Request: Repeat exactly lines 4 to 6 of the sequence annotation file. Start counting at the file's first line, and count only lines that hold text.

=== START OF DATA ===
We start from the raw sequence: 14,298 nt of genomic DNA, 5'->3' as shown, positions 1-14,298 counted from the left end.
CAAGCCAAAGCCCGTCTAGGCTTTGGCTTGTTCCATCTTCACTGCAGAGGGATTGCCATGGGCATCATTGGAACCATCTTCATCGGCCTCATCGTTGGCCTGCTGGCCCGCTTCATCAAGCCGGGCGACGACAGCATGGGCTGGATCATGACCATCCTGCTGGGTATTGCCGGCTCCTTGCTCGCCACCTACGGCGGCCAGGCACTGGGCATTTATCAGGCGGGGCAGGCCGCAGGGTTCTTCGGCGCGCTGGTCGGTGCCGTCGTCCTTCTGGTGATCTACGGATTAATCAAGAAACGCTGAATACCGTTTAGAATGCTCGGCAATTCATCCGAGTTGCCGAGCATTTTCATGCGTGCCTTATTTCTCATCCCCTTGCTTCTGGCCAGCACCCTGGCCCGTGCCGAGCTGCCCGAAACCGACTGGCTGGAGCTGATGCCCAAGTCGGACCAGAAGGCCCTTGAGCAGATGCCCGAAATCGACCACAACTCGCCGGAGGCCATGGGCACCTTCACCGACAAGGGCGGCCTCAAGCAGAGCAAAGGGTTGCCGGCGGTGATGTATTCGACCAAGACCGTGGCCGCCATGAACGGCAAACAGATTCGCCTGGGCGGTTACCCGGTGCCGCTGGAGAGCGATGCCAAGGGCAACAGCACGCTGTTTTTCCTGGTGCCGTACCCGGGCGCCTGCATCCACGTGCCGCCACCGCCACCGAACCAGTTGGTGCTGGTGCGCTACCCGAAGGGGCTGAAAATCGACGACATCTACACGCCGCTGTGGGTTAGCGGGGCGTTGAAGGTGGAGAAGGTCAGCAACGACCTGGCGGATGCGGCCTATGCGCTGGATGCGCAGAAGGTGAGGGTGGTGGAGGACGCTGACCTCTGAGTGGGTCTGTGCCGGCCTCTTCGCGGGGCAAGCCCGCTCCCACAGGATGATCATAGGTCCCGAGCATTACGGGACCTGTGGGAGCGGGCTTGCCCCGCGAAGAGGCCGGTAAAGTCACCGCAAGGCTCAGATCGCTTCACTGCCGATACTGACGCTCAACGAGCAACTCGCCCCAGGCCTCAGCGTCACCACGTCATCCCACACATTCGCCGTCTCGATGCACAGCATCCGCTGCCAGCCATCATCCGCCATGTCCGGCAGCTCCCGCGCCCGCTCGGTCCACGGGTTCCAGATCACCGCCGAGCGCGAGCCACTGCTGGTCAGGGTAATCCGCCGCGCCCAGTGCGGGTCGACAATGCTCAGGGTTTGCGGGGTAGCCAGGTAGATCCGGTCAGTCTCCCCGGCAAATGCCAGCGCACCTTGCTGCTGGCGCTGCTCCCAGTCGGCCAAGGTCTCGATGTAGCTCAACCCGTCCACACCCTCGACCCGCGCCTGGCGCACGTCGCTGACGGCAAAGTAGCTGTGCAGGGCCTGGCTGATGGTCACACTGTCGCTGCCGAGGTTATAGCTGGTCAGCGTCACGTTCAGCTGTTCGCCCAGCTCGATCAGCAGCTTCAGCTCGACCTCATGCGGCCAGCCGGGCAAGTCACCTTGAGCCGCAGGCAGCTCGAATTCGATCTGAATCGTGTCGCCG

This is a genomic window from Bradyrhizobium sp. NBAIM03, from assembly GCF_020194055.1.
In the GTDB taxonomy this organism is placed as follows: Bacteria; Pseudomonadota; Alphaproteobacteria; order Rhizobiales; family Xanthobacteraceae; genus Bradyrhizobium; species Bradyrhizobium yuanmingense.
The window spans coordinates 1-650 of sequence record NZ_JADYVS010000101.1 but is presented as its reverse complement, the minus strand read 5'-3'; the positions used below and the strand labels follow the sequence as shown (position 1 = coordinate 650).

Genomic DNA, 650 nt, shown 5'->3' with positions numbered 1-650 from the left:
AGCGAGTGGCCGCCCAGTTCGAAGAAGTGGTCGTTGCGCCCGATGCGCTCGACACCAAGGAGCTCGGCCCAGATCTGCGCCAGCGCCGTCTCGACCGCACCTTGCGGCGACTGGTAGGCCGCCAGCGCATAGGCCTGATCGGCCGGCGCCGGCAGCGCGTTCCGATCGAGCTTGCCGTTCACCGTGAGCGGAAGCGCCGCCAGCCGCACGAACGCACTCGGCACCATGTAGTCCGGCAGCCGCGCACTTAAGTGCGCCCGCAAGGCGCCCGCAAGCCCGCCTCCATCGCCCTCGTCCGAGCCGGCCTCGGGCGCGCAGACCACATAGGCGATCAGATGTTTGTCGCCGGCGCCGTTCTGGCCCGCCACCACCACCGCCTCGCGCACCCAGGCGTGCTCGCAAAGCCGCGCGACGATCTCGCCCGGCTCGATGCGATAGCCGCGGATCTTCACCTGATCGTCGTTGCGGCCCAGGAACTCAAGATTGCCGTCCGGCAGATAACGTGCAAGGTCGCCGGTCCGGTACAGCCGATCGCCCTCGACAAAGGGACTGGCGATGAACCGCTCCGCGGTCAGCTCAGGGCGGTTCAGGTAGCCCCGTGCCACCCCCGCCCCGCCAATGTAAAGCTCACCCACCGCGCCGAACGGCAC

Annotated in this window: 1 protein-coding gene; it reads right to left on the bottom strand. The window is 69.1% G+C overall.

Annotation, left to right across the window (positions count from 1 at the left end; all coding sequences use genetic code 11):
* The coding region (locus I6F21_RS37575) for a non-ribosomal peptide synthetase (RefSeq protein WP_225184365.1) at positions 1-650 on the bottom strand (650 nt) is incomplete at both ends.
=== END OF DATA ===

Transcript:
In the GTDB taxonomy this organism is placed as follows: Bacteria; Pseudomonadota; Alphaproteobacteria; order Rhizobiales; family Xanthobacteraceae; genus Bradyrhizobium; species Bradyrhizobium yuanmingense.
The window spans coordinates 1-650 of sequence record NZ_JADYVS010000101.1 but is presented as its reverse complement, the minus strand read 5'-3'; the positions used below and the strand labels follow the sequence as shown (position 1 = coordinate 650).

Genomic DNA, 650 nt, shown 5'->3' with positions numbered 1-650 from the left: